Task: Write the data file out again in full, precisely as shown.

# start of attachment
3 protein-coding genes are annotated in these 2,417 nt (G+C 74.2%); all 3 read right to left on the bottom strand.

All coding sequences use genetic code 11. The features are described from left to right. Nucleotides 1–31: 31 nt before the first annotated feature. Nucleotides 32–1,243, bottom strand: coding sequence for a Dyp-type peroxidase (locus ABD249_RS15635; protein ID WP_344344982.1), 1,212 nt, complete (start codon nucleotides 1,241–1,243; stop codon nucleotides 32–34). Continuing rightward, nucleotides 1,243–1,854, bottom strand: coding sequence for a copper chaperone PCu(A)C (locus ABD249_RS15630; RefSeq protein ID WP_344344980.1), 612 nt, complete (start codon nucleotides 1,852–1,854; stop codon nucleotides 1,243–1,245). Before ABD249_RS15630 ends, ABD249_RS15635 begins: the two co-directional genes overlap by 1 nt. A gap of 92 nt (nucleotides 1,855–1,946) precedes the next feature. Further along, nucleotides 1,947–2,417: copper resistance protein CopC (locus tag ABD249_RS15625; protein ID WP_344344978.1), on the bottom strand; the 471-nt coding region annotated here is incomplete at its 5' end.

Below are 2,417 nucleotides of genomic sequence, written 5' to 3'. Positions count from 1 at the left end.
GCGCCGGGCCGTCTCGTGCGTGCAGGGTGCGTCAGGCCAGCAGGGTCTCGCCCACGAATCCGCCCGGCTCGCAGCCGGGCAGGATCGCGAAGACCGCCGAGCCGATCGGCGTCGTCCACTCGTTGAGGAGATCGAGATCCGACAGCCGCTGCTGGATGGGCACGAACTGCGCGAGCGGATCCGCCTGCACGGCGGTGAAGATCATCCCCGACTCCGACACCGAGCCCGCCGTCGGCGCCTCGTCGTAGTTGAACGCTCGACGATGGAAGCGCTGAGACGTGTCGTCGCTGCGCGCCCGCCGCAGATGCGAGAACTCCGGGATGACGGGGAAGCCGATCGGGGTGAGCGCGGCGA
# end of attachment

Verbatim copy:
3 protein-coding genes are annotated in these 2,417 nt (G+C 74.2%); all 3 read right to left on the bottom strand.

All coding sequences use genetic code 11. The features are described from left to right. Nucleotides 1–31: 31 nt before the first annotated feature. Nucleotides 32–1,243, bottom strand: coding sequence for a Dyp-type peroxidase (locus ABD249_RS15635; protein ID WP_344344982.1), 1,212 nt, complete (start codon nucleotides 1,241–1,243; stop codon nucleotides 32–34). Continuing rightward, nucleotides 1,243–1,854, bottom strand: coding sequence for a copper chaperone PCu(A)C (locus ABD249_RS15630; RefSeq protein ID WP_344344980.1), 612 nt, complete (start codon nucleotides 1,852–1,854; stop codon nucleotides 1,243–1,245). Before ABD249_RS15630 ends, ABD249_RS15635 begins: the two co-directional genes overlap by 1 nt. A gap of 92 nt (nucleotides 1,855–1,946) precedes the next feature. Further along, nucleotides 1,947–2,417: copper resistance protein CopC (locus tag ABD249_RS15625; protein ID WP_344344978.1), on the bottom strand; the 471-nt coding region annotated here is incomplete at its 5' end.

Below are 2,417 nucleotides of genomic sequence, written 5' to 3'. Positions count from 1 at the left end.
GCGCCGGGCCGTCTCGTGCGTGCAGGGTGCGTCAGGCCAGCAGGGTCTCGCCCACGAATCCGCCCGGCTCGCAGCCGGGCAGGATCGCGAAGACCGCCGAGCCGATCGGCGTCGTCCACTCGTTGAGGAGATCGAGATCCGACAGCCGCTGCTGGATGGGCACGAACTGCGCGAGCGGATCCGCCTGCACGGCGGTGAAGATCATCCCCGACTCCGACACCGAGCCCGCCGTCGGCGCCTCGTCGTAGTTGAACGCTCGACGATGGAAGCGCTGAGACGTGTCGTCGCTGCGCGCCCGCCGCAGATGCGAGAACTCCGGGATGACGGGGAAGCCGATCGGGGTGAGCGCGGCGA